The Penticton & Wine Country Chamber of Commerce is concerned with the proposed hike for Penticton’s business tax multiplier (BTM).
In a release issued Dec. 12, the chamber stated it attended the city council’s budget deliberations on Dec. 10 to express concerns with the proposed increase that would raise the city’s BTM from 1.81 per cent to 1.83 per cent in 2020, and 1.91 per cent in 2021.
“The chamber is disappointed that the city staff recommendation and the council feedback seemed to express a lack of concern for the importance of keeping the cost of doing business affordable in Penticton,” said Nicole Clark, president of the chamber, in the release.
The release explains that due to different tax rates, businesses in B.C. pay multiple times the property tax bill that a resident would on an equivalent size property, so the BTM is the amount by which a resident’s tax rate is multiplied to generate the business tax rate.
In advance of the 2019 budget deliberations, Penticton’s CFO Jim Bauer said the city’s BTM, which was at 1.73 per cent, was at one of the lowest rates in the province.
“The BTM average in the Okanagan Valley is sitting at 2.28 per cent and the Canadian Federation of Independent Business recommends a multiplier of no more than two,” said Bauer to Western News in February, who added that provincial average at the time was 2.73 per cent.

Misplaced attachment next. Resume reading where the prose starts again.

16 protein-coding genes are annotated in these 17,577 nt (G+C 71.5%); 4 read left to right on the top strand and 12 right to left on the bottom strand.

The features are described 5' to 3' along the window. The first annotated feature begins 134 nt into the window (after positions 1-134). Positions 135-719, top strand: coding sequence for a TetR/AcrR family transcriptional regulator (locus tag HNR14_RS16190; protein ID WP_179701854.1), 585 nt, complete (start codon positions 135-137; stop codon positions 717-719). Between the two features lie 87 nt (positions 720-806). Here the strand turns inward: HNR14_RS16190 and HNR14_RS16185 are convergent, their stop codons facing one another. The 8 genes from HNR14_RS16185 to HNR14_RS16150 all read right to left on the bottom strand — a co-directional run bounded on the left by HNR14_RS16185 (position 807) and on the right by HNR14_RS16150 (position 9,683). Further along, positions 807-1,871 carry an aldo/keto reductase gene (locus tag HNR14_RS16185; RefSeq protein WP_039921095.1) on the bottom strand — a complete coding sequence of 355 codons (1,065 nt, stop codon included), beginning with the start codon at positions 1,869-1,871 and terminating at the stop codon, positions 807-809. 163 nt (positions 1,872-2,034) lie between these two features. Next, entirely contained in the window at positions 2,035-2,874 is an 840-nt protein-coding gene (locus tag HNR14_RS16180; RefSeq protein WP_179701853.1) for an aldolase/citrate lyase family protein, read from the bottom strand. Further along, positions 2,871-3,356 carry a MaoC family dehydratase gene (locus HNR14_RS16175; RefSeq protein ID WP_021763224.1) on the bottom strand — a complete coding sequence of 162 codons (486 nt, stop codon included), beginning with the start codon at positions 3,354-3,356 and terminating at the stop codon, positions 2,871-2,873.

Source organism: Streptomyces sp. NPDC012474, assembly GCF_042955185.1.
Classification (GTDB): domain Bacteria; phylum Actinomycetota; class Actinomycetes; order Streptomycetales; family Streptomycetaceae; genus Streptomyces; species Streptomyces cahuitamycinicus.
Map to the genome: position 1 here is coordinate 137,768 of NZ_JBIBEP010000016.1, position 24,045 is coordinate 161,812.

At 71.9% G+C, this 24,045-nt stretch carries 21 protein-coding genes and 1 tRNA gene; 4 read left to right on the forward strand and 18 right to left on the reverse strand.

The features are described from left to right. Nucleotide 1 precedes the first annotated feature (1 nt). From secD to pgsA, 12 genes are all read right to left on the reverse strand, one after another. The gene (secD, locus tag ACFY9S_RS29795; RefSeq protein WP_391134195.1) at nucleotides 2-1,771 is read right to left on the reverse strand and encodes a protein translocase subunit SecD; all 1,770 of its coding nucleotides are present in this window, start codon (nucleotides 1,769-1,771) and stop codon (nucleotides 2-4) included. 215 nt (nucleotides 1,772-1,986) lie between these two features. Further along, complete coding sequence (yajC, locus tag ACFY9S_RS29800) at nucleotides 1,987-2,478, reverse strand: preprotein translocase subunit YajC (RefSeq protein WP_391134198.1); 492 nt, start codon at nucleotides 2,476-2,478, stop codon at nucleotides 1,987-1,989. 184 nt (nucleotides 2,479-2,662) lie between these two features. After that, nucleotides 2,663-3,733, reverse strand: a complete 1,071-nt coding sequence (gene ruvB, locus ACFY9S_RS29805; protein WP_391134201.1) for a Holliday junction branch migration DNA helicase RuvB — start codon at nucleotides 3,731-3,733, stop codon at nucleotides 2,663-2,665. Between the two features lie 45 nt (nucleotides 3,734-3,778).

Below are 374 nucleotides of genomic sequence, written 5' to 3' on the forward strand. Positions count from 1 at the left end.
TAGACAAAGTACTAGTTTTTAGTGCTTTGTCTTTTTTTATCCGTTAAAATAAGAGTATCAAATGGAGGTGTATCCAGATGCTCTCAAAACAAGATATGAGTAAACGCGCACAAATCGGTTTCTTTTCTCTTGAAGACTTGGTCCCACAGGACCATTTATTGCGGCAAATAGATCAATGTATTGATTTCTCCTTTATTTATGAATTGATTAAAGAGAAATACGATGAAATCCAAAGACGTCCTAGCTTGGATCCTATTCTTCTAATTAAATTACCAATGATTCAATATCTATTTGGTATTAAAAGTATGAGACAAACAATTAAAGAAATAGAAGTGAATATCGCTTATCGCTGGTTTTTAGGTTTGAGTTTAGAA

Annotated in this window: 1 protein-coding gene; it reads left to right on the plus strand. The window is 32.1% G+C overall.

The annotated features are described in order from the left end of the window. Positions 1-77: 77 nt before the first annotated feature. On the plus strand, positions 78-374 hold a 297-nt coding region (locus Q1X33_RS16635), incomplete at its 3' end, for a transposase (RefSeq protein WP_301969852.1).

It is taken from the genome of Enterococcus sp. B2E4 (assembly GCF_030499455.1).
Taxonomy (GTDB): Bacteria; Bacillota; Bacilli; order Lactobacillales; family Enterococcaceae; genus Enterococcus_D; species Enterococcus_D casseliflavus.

Chamber director Daryl Clarke was in attendance at the Dec. 10 meeting and highlighted that this year’s hike would see small businesses pay an annual increase of $529 in taxes and $869 in fees in general, according to the release.
“We have already seen some significant business closures in the community in recent weeks. The chamber is concerned that this increase is taking the city in the wrong direction. Small businesses are the lifeblood of the community,” said chamber chair Jason Cox in the release.
“They are the employers, the community supporters, the service providers that we all count on and increases like this will have serious impact on their ability to hire, or in some cases, stay in business.”
The release urges city council to consider the current needs of Penticton’s business sector and show support for small businesses, “through spending restraint, low business taxes and adopting policies that encourage economic growth.”
City council is expected to conclude budget deliberations on Dec. 12 following two full days of discussions surrounding the city’s many departments, assets and more.
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